Saturday, April 04, 2009
I'm originally from a little town less than 40 miles west of Binghamton on Rt 17 (now I-86 I think) and know the area well.
As Fingerlakeswanderer says in the Open Salon blog, Binghamton is an industrial town that's lost most of its industry. According to the elementary school social studies books I read as a kid, Binghamton was supposed to be an up and coming city during the sixties.
But it never took off.
Binghamton was a crossroads city on the interstate highway system but never developed much in the way of restaurants, malls, or even gas stations around the highways.
IBM was big in the Binghamton area but it never seemed to get any bigger and none of the other computer/techn0logy companies located to the area. Then IBM got a lot smaller.
Binghamton University is a great university but the city hasn't been able to build on that in the same ways as other college towns.
I remember going to downtown Binghamton while I was in high school and wondering where the downtown was. It was just kind of a faceless place. My friends and I didn't even think enough of Binghamton to stigmatize it as the "armpit of the universe" like we stigmatized Utica and Rome (places none of us had ever been).
It also seems like the whole Southern Tier of upstate NY has become more "country" and impoverished over the last 20 years. I hear stuff on and off about Klan organizations, survivalists, and guys abandoning civilization for the woods. There's also a lot more NASCAR symbolism around my home town and I've even seen a confederate flag on the NY/PA border. Today's my mother's birthday and she talked a lot about how more attention needed to be paid to poor people who needed help but weren't eligible for government assistance.
The area didn't use to be that poor.
What's this have to do with the shootings?
All over the U. S., there's just an extremely volatile mix of rage, guns, and role models of mass murderers. Columbine killers Eric Harris and Dylan Klebold have become cult figures among the copycat killers at Virginia Tech, Northern Illinois, and other places. Watching the Dark Knight, I wondered if the Joker's blowing up the hospital wasn't modeled after Harris and Klebold's plans for Columbine High. Guns are ubiquitous and accumulating one's own little personal arsenal is a cultural style in places like Eastern KY.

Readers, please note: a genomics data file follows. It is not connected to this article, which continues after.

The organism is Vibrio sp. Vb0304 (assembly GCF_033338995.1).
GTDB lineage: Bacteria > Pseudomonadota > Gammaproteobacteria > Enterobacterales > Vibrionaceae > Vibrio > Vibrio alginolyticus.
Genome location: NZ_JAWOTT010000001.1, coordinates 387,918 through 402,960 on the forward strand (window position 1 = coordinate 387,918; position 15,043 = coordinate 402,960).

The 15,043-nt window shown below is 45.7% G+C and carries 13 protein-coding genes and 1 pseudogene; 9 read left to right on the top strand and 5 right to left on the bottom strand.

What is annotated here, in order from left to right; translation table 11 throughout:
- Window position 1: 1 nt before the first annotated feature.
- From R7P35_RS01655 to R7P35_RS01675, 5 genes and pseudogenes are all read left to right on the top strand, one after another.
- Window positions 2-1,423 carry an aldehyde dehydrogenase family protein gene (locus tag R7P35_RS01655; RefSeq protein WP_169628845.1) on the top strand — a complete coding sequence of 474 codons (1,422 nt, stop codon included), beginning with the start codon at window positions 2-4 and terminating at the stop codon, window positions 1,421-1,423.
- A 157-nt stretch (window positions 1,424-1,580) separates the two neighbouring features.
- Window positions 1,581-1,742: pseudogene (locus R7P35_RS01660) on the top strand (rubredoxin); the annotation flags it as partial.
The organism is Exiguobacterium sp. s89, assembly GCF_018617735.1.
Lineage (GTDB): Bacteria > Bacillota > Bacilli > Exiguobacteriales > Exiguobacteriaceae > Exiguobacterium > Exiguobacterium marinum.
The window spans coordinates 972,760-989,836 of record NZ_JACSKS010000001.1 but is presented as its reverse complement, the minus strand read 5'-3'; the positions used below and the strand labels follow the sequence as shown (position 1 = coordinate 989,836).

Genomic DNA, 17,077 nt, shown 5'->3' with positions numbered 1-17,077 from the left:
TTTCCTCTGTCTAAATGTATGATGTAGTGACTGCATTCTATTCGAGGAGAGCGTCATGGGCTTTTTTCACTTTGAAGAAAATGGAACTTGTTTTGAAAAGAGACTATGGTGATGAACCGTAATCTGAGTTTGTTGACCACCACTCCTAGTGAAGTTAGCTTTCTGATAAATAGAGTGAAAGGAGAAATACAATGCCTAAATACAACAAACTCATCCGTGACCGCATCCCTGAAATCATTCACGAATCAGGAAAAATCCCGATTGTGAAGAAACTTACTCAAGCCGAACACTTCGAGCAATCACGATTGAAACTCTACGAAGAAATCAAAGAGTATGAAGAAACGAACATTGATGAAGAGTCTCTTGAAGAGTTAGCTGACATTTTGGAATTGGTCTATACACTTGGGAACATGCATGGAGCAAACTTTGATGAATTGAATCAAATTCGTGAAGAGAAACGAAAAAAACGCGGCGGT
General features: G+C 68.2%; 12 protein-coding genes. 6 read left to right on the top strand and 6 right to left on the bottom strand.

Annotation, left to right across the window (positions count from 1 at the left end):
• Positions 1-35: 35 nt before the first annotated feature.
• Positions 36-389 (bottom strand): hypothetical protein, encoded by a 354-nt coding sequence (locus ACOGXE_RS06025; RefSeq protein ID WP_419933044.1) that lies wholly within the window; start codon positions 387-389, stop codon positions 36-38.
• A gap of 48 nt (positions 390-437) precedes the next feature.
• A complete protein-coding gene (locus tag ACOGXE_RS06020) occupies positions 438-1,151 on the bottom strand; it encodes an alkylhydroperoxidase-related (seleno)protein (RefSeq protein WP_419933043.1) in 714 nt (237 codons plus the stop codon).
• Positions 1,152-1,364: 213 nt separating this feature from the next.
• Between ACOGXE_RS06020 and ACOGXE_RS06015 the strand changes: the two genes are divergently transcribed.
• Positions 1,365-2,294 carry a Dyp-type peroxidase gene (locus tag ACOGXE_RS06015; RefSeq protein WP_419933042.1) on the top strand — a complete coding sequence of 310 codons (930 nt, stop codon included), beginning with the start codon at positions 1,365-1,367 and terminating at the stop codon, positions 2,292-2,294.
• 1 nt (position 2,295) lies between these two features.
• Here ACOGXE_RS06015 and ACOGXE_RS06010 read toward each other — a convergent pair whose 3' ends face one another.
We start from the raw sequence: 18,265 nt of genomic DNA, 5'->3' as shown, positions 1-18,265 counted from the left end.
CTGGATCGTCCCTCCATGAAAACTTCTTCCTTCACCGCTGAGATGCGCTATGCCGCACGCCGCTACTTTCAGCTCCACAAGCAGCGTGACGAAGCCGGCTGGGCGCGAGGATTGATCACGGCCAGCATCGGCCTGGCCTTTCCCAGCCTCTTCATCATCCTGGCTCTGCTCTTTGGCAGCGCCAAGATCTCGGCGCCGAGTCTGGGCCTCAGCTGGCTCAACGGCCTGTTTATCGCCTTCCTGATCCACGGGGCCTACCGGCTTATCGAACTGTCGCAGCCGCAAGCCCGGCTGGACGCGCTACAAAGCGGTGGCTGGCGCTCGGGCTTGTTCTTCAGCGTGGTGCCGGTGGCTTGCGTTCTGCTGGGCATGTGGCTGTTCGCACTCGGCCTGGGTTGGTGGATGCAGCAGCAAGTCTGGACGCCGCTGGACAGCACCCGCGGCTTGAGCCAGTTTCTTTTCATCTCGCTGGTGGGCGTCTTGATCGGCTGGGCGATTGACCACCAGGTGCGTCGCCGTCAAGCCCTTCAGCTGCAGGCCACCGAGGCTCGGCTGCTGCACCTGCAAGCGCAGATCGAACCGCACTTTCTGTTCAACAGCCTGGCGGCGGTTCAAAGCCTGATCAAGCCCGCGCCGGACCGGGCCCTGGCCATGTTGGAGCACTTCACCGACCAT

Likewise, the mostly male rage has so many sources in popular culture (video games, porn, music, movies, cop shows, sports, the broad condemnation of any kind of failure, etc., etc.,) that it's almost useless to point to any one source of the problem.
That whole mix of rage, guns, and mass murder models has come under a great deal of pressure as a result of the recession and I think that what's happening is that there have been a lot of little murder explosions like the one in Binghamton. To give folks an idea of the volatility, my 14 year old daughter told me today about three boys talking about ways to torture people during her geometry class and that's WITH the counseling the school is providing for them. I disagree with Fingerlakeswanderer about gun control being the answer. I think limits on gun possession are a good idea, but the murder problem is so broadly cultural at this point and that eliminating the mass murders would have to involve major adjustments in American values and popular culture as well as gun policy.
Given that I don't see that happening, I just hope the recession eases so there's fewer triggers on the rage.
Thursday, April 02, 2009
“If the Republicans can’t break out of being the right wing party of big government, then I think you would see a third party movement in 2012,” Gingrich said Wednesday during a speech at the College of the Ozarks in Missouri, the local television station KY3 reported.I imagine Gingrich might be right. Perhaps there will be some alliance of the religious right, small government idealists, and neo-conservatives that no longer views the Republican Party as a suitable vehicle for their ambitions.
Maybe there's a younger, more credible version of Gingrich himself ready to take charge of a new kind of conservative coalition.
But I don't think so.
The bottom line is that the Republican Party is moving farther to the right grows as the right grows less popular. If anything, there's less chance of a new conservative party emerging now than there was in 2008 when conservatives thought John McCain was a dangerous liberal.